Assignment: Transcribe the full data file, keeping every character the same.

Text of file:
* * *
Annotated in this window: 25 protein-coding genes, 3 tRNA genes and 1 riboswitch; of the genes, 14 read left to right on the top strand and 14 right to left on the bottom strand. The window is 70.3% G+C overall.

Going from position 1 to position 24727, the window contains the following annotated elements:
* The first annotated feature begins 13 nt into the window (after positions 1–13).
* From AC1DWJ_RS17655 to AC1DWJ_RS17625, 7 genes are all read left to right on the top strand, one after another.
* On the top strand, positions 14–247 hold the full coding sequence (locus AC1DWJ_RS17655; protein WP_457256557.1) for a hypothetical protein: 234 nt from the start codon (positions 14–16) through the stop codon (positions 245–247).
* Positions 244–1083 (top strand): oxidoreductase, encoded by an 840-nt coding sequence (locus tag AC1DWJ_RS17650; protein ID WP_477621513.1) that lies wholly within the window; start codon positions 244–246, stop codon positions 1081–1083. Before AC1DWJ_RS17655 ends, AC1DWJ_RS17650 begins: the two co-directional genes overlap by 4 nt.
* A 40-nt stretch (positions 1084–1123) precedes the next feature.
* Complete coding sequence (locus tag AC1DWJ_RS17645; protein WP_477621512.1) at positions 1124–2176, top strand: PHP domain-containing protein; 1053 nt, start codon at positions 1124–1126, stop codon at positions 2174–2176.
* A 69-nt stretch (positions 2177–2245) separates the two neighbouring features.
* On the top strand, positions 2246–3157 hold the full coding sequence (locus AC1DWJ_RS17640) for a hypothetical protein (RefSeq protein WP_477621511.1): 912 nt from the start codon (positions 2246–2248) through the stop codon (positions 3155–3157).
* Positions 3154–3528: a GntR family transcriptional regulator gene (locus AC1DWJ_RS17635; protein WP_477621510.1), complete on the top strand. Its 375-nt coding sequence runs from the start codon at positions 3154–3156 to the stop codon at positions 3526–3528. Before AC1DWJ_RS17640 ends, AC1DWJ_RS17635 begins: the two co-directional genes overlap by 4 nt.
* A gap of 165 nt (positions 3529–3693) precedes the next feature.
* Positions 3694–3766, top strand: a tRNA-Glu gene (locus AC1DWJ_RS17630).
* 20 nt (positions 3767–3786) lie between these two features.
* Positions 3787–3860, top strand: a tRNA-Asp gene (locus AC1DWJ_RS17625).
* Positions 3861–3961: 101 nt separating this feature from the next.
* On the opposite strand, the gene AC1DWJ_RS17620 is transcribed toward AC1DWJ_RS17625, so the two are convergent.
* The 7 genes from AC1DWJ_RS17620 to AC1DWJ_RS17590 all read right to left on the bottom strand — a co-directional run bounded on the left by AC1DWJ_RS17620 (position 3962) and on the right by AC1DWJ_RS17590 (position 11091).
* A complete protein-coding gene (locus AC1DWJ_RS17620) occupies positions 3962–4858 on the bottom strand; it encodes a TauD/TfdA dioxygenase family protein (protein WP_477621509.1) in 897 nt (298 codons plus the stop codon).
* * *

Annotated in this window: 25 protein-coding genes, 3 tRNA genes and 1 riboswitch; of the genes, 14 read left to right on the top strand and 14 right to left on the bottom strand. The window is 70.3% G+C overall.

Going from position 1 to position 24727, the window contains the following annotated elements:
* The first annotated feature begins 13 nt into the window (after positions 1–13).
* From AC1DWJ_RS17655 to AC1DWJ_RS17625, 7 genes are all read left to right on the top strand, one after another.
* On the top strand, positions 14–247 hold the full coding sequence (locus AC1DWJ_RS17655; protein WP_457256557.1) for a hypothetical protein: 234 nt from the start codon (positions 14–16) through the stop codon (positions 245–247).
* Positions 244–1083 (top strand): oxidoreductase, encoded by an 840-nt coding sequence (locus tag AC1DWJ_RS17650; protein ID WP_477621513.1) that lies wholly within the window; start codon positions 244–246, stop codon positions 1081–1083. Before AC1DWJ_RS17655 ends, AC1DWJ_RS17650 begins: the two co-directional genes overlap by 4 nt.
* A 40-nt stretch (positions 1084–1123) precedes the next feature.
* Complete coding sequence (locus tag AC1DWJ_RS17645; protein WP_477621512.1) at positions 1124–2176, top strand: PHP domain-containing protein; 1053 nt, start codon at positions 1124–1126, stop codon at positions 2174–2176.
* A 69-nt stretch (positions 2177–2245) separates the two neighbouring features.
* On the top strand, positions 2246–3157 hold the full coding sequence (locus AC1DWJ_RS17640) for a hypothetical protein (RefSeq protein WP_477621511.1): 912 nt from the start codon (positions 2246–2248) through the stop codon (positions 3155–3157).
* Positions 3154–3528: a GntR family transcriptional regulator gene (locus AC1DWJ_RS17635; protein WP_477621510.1), complete on the top strand. Its 375-nt coding sequence runs from the start codon at positions 3154–3156 to the stop codon at positions 3526–3528. Before AC1DWJ_RS17640 ends, AC1DWJ_RS17635 begins: the two co-directional genes overlap by 4 nt.
* A gap of 165 nt (positions 3529–3693) precedes the next feature.
* Positions 3694–3766, top strand: a tRNA-Glu gene (locus AC1DWJ_RS17630).
* 20 nt (positions 3767–3786) lie between these two features.
* Positions 3787–3860, top strand: a tRNA-Asp gene (locus AC1DWJ_RS17625).
* Positions 3861–3961: 101 nt separating this feature from the next.
* On the opposite strand, the gene AC1DWJ_RS17620 is transcribed toward AC1DWJ_RS17625, so the two are convergent.
* The 7 genes from AC1DWJ_RS17620 to AC1DWJ_RS17590 all read right to left on the bottom strand — a co-directional run bounded on the left by AC1DWJ_RS17620 (position 3962) and on the right by AC1DWJ_RS17590 (position 11091).
* A complete protein-coding gene (locus AC1DWJ_RS17620) occupies positions 3962–4858 on the bottom strand; it encodes a TauD/TfdA dioxygenase family protein (protein WP_477621509.1) in 897 nt (298 codons plus the stop codon).